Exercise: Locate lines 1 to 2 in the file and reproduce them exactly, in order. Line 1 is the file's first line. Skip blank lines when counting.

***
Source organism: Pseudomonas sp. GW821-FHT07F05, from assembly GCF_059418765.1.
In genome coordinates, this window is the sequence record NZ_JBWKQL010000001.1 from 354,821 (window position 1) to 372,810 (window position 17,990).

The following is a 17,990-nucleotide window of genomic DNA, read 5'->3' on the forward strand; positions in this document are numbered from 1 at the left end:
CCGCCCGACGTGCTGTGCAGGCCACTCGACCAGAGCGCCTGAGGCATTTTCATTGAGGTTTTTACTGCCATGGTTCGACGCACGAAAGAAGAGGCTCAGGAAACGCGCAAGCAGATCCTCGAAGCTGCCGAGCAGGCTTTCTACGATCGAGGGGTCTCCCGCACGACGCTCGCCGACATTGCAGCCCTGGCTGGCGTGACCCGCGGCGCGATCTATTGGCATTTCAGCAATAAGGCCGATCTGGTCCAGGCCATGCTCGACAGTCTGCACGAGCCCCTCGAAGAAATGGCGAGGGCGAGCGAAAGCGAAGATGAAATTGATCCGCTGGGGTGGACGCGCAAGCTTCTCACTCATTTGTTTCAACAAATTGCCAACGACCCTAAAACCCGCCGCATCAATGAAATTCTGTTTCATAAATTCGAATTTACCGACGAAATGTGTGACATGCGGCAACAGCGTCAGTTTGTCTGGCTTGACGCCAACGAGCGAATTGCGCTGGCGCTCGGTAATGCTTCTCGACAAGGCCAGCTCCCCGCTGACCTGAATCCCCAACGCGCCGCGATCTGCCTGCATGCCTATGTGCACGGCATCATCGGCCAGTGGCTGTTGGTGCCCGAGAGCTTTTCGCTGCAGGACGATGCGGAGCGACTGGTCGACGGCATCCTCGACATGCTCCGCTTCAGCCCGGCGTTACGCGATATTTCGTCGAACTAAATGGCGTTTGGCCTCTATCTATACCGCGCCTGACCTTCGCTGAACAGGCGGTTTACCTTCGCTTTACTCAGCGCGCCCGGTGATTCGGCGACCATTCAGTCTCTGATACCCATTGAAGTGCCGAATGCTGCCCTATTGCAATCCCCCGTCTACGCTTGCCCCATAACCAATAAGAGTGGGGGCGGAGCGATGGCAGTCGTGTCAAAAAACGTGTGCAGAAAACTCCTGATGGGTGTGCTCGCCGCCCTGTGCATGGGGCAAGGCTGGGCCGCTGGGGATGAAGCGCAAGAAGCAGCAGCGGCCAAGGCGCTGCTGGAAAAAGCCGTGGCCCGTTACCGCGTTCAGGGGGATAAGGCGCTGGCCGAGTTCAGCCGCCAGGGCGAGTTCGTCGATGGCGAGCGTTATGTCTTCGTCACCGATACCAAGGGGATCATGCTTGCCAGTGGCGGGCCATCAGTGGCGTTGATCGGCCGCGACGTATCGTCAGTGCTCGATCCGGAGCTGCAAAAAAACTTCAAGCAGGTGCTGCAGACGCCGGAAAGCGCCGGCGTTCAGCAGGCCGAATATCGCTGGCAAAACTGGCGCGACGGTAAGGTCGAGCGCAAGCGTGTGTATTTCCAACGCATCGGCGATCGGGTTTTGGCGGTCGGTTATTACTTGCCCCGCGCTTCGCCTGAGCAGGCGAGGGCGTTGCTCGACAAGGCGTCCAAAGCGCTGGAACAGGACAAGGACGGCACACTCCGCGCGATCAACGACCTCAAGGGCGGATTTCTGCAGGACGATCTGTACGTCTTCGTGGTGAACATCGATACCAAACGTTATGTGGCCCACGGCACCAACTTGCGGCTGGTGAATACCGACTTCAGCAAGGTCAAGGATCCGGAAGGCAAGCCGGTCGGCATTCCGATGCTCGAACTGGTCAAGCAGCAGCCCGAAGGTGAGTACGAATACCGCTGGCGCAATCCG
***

Source organism: Pseudomonas sp. GW821-FHT07F05, from assembly GCF_059418765.1.
In genome coordinates, this window is the sequence record NZ_JBWKQL010000001.1 from 354,821 (window position 1) to 372,810 (window position 17,990).